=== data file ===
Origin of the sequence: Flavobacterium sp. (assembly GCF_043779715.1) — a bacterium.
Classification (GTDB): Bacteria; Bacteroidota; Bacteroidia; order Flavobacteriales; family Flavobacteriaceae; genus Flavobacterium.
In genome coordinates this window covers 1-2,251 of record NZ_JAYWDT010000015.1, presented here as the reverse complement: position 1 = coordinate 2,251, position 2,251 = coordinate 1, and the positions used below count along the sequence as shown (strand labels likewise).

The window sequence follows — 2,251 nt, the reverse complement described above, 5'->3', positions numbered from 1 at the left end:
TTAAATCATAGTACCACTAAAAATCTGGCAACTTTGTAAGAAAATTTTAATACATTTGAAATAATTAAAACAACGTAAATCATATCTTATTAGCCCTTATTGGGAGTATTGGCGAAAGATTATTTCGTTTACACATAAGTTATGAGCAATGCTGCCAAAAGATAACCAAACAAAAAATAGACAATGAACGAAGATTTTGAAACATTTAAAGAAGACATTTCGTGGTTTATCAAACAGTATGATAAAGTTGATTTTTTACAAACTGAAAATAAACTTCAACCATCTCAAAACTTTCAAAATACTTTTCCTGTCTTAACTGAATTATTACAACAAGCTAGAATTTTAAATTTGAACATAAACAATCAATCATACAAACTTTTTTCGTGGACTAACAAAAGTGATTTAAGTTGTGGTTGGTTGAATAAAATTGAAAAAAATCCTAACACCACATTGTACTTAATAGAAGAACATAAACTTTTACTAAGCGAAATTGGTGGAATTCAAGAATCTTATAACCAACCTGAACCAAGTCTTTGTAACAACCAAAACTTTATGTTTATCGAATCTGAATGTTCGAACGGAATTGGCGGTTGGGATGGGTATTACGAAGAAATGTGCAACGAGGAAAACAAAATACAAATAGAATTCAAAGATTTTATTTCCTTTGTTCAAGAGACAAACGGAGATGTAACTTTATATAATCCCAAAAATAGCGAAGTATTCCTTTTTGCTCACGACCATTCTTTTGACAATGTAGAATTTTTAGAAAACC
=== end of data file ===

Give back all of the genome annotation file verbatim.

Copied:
Origin of the sequence: Flavobacterium sp. (assembly GCF_043779715.1) — a bacterium.
Classification (GTDB): Bacteria; Bacteroidota; Bacteroidia; order Flavobacteriales; family Flavobacteriaceae; genus Flavobacterium.
In genome coordinates this window covers 1-2,251 of record NZ_JAYWDT010000015.1, presented here as the reverse complement: position 1 = coordinate 2,251, position 2,251 = coordinate 1, and the positions used below count along the sequence as shown (strand labels likewise).

The window sequence follows — 2,251 nt, the reverse complement described above, 5'->3', positions numbered from 1 at the left end:
TTAAATCATAGTACCACTAAAAATCTGGCAACTTTGTAAGAAAATTTTAATACATTTGAAATAATTAAAACAACGTAAATCATATCTTATTAGCCCTTATTGGGAGTATTGGCGAAAGATTATTTCGTTTACACATAAGTTATGAGCAATGCTGCCAAAAGATAACCAAACAAAAAATAGACAATGAACGAAGATTTTGAAACATTTAAAGAAGACATTTCGTGGTTTATCAAACAGTATGATAAAGTTGATTTTTTACAAACTGAAAATAAACTTCAACCATCTCAAAACTTTCAAAATACTTTTCCTGTCTTAACTGAATTATTACAACAAGCTAGAATTTTAAATTTGAACATAAACAATCAATCATACAAACTTTTTTCGTGGACTAACAAAAGTGATTTAAGTTGTGGTTGGTTGAATAAAATTGAAAAAAATCCTAACACCACATTGTACTTAATAGAAGAACATAAACTTTTACTAAGCGAAATTGGTGGAATTCAAGAATCTTATAACCAACCTGAACCAAGTCTTTGTAACAACCAAAACTTTATGTTTATCGAATCTGAATGTTCGAACGGAATTGGCGGTTGGGATGGGTATTACGAAGAAATGTGCAACGAGGAAAACAAAATACAAATAGAATTCAAAGATTTTATTTCCTTTGTTCAAGAGACAAACGGAGATGTAACTTTATATAATCCCAAAAATAGCGAAGTATTCCTTTTTGCTCACGACCATTCTTTTGACAATGTAGAATTTTTAGAAAACC